The Canadian Institute of Actuaries (CIA) recently painted a frightening portrait of Canadian healthcare, with projected costs growing to the point where little money will be left in provincial budgets for anything else — roads, schools, jails. While the report is solid, it is gentle in identifying the real issues we need to tackle.
The actuaries start with Canada’s growing and aging population, which they identify as one important factor. They then look back at how fast health-care costs have been growing over and above population growth and aging. But when they project using these historical rates, the result is too implausible, with health-care spending going over 100 per cent of provincial budgets. So the actuaries just chose their own lower growth rates, without any basis in fact — slow enough that their main projections are not wildly implausible, but still scary.
This article was published by The Chronicle Herald October 8th, 2013. To see this article and other related articles on their website, please click here
On our aging population, it is true that the elderly consume more healthcare services than the non-elderly. For example, the Canadian Institutes of Health Information (CIHI) estimate provincial spending for those age 40-45 at $2,100 per capita, while it was $26,000 for those age 90+ in 2010. But UBC’s Centre for Health Services and Policy Research continues to stress this is a “zombie” explanation for rising health-care costs — it has been slain repeatedly by the evidence, but keeps rising from the dead. Indeed, a 2013 study from Alberta Health pegged aging at a manageable 0.8 per cent of their health-care cost increases over the past decade, while wage, inflation and “unknown” factors accounted for a 6.6 per cent increase.
So what’s actually driving our health-care costs? A large part of the increase comes from three main areas: new technologies such as diagnostic tests and drugs, and physicians.
There have been miraculous technological advances, but diffusion of many new technologies is largely uncontrolled. Many MRI and CT scans, for example, provide life-saving benefits. But others have no impact at all on the patient’s course of treatment or health outcome, wasting both skilled professionals’ time and health-care dollars.
Same with drugs. One recent study randomized a group of seniors who were regularly taking an average of nine drugs — half continued, while the other half were advised by an independent physician to drop, on average, four of their drugs. The result: those on fewer drugs felt better and were healthier.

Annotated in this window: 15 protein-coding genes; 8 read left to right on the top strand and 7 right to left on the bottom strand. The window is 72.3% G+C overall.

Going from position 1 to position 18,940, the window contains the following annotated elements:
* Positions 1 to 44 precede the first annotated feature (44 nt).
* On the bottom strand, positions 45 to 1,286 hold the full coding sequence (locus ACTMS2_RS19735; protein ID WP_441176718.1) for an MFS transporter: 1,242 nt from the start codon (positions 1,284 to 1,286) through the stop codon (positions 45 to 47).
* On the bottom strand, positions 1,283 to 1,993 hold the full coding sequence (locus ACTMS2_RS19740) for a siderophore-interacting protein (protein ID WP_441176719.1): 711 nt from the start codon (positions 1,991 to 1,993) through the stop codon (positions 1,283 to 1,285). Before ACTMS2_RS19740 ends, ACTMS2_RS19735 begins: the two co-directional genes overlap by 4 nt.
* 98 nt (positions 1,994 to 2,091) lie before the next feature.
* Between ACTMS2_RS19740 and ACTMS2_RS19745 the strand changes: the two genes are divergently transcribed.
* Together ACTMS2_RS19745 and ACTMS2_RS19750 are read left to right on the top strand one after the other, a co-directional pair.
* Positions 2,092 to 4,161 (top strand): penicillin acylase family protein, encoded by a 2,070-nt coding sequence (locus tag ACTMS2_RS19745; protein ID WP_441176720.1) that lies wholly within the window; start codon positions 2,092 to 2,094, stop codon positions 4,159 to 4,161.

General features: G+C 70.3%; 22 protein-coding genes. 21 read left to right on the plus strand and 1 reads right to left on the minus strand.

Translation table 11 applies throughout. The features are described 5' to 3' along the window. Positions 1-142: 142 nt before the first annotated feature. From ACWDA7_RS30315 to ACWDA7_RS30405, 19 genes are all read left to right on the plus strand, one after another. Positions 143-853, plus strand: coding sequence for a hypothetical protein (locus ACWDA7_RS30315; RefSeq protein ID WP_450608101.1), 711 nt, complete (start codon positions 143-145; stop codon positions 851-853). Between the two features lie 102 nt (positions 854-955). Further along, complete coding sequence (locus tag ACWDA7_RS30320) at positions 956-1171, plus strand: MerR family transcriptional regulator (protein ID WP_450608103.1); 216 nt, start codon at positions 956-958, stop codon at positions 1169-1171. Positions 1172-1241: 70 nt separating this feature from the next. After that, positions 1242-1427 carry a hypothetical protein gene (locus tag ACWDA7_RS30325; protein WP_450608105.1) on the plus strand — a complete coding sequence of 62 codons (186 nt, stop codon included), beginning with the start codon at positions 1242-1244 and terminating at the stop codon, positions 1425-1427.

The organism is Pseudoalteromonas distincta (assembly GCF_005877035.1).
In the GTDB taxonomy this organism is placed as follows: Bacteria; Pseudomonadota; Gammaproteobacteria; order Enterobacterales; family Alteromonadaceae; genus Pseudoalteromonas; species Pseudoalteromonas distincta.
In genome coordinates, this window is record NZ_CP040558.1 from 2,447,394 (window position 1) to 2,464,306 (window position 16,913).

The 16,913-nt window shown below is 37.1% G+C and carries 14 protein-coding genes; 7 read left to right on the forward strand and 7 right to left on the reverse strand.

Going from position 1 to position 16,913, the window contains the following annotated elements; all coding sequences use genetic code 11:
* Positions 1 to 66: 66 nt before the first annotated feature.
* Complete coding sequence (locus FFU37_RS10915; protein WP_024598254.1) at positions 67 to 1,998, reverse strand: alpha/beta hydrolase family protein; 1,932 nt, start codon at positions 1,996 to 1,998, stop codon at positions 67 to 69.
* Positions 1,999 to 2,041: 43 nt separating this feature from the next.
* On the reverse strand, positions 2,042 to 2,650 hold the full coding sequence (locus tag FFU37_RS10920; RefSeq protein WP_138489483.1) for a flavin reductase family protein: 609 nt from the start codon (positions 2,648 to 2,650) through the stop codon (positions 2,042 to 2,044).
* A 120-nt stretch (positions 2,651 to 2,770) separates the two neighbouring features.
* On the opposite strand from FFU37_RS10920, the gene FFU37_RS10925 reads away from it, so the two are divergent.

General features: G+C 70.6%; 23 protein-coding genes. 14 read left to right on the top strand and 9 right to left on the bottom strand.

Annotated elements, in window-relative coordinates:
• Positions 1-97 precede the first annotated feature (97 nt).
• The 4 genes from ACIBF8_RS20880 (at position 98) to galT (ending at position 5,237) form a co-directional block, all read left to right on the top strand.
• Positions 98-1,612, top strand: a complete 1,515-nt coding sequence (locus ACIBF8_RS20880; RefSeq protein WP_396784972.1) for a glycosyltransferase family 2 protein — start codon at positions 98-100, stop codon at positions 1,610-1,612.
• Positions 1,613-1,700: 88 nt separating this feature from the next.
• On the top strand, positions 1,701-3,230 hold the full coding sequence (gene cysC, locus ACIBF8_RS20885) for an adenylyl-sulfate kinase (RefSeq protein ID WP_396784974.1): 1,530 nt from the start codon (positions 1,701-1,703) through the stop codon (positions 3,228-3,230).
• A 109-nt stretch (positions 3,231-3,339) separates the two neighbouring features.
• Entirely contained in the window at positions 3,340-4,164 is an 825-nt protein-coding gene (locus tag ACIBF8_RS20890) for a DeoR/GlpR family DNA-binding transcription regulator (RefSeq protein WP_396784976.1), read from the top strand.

Another major cost driver completely unrelated to population aging is the incentives facing physicians, the gatekeepers to health care, and to health-care costs. If a doctor does more surgery, he or she makes more money, becomes more proficient, and gains prestige. Proficiency is important — health care should be organized so that services are concentrated in high volume centres where specialized expertise can better be applied. Unfortunately, Canada’s health care is not always so organized.
More importantly, more surgery is not necessarily better. In a 2009 study, we looked at 30-day survival after treatments for heart attacks (bypass surgery or angioplasty). For many health regions, there was no difference at all while the proportions treated ranged from 20 per cent to 60 per cent. There are several possible explanations, one being this three-fold difference results from overly aggressive — and very costly — treatment, that in the end was unnecessary.
How can such inappropriate use of health care persist, especially when the cost is so high?
One major issue is lack of information. We simply do not have the data to assess whether a given hip replacement prosthesis has a good track record, when longer term side effects from pharmaceuticals are emerging (think Vioxx), or why some surgical teams have better results than others.
Why is this data lacking? It’s not the computer science. We should look instead to physician resistance and an insidious but pervasive “privacy chill.”
No one likes someone looking over his shoulder at his work. Most of us have no choice. But physicians are in uniquely powerful positions, and a critical mass have subtly but successfully resisted needed information being assembled and analyzed. They (perhaps correctly) fear that egregious examples of incompetence will be revealed. But as patients, we should welcome the improvements in quality of care — and as taxpayers, improved cost effectiveness — that would result.
Fears about personal privacy are also delaying needed health information. Some concerns are legitimate, but these are surmountable. Health-care leaders have all kinds of opinion polls and focus group results showing that Canadians are more than willing to have their health-care records analyzed statistically by bona fide researchers if it will improve health care quality.
Of course, increasing health-care costs are a problem. But let’s not blame an aging population or generalized pressures for increased spending. We need to focus on real causes — not least, the missing information and analysis that will make some doctors and health ministers uncomfortable, but in the end, make us all better off.
Michael Wolfson holds a Canada research chair in population health modelling/populomics at the University of Ottawa and is a former assistant chief statistician at Statistics Canada.